A 17th century ring with links to King Charles II, which was found by a Blackpool metal detectorist, is expected to fetch around £10,000 at auction.
Michelle Vall found the treasure at Duck Bay on Loch Lomond while exploring the area with her husband.
She declared the ring to the Scottish Treasure Trove Unit at the National Museum of Scotland but was told in June this year the museum did not want to buy it.
After it was returned she contacted auction house Dix Noonan Webb (DNW), which discovered the crest belonged to the Colman family of Brent Eleigh, Suffolk.
The ring, found last November, is thought to have belonged to Edward Colman, who became a convert to Catholicism and was later found guilty of treason and hung, drawn and quartered.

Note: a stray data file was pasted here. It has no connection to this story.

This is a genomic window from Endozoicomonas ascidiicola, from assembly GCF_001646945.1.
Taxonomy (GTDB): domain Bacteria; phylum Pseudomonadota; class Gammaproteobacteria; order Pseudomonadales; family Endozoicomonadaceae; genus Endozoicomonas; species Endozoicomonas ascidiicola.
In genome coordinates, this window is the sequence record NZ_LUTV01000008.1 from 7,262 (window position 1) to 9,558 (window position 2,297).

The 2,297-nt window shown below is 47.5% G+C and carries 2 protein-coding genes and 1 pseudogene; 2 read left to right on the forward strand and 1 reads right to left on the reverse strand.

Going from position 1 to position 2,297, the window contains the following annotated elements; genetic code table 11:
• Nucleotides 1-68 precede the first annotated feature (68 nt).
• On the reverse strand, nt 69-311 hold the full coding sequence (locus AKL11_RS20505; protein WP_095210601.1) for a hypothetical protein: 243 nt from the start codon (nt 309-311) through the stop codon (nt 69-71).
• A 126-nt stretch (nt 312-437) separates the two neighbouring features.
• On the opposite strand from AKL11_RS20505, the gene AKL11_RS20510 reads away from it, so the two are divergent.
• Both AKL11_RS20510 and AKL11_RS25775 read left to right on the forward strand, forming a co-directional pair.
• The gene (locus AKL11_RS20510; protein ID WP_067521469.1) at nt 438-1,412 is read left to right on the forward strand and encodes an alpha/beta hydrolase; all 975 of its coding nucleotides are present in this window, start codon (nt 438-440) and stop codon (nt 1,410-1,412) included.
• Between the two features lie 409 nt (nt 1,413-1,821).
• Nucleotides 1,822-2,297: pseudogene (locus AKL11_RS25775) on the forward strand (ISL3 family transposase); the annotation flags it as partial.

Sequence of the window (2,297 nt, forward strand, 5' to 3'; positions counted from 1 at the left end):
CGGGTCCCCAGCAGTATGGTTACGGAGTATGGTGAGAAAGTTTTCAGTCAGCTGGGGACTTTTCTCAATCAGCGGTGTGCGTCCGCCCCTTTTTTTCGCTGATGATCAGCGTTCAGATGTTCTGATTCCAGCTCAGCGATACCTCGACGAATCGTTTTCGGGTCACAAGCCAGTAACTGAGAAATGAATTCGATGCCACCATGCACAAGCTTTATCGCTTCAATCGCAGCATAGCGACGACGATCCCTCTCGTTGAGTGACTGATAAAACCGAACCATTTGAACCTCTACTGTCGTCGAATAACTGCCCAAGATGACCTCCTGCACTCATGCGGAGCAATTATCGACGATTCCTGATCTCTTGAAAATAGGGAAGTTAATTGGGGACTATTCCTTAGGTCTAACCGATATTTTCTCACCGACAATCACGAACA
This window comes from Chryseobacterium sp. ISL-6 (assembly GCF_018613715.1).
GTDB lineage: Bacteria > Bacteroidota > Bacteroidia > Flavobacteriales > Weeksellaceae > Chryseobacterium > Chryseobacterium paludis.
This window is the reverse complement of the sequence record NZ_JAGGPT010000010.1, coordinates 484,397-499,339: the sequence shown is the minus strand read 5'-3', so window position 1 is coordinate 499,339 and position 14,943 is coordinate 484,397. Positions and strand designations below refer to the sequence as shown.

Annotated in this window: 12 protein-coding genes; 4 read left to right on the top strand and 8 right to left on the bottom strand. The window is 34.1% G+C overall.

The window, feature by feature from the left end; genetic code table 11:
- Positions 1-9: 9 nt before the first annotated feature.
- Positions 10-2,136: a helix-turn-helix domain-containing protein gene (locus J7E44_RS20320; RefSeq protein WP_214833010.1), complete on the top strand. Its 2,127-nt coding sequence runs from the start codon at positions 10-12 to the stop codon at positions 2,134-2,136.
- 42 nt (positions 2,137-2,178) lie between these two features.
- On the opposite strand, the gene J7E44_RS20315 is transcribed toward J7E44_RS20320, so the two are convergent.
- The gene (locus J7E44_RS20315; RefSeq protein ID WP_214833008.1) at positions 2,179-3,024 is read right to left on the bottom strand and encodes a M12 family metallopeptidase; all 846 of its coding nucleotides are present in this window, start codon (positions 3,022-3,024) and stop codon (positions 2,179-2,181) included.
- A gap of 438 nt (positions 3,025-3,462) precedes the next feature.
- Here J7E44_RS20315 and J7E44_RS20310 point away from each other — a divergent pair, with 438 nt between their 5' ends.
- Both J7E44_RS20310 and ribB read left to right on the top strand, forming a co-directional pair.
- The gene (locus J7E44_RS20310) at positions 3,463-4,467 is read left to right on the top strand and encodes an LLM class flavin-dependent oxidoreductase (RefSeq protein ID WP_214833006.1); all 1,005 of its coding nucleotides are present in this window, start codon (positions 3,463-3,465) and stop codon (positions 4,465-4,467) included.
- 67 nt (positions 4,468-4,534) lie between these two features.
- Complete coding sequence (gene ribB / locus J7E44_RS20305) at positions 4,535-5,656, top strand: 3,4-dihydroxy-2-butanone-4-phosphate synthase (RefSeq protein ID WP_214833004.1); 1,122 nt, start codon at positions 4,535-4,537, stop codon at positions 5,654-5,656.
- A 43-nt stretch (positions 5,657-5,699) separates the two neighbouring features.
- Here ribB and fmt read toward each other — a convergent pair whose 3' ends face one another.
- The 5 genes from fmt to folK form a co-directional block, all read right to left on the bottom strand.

Mrs Vall said: “Uncovering the ring was an unforeseen event as myself and my husband were detecting on a field with no particular history of finds in the area.
“We were enjoying the peace and relaxation of our wonderful hobby, finding the usual ring pulls, tractor pieces and miscellaneous metal objects.
“So when I unearthed the ring, which was close to the surface, I knew straight away that it was something special.
“It shone with a distinct bright yellow colour as I carefully lifted it out of the dark muddy hole, where it had waited for at least 350 years.
“My calm mind changed to one of excitement as I shouted Tony over, he was surprised to see the ring lying in the palm of my hand.”
The inside of the ring is engraved with I for Jesus, which could indicate the owner was a member of the Jesuits.
Edward Colman established himself at court in 1661, acting as a bodyguard to the king, and by 1673 had been appointed secretary to fellow Catholic, Mary of Modena, wife of James,
Duke of York, the younger brother and heir presumptive to the Protestant King Charles II, who reigned from 1660-85.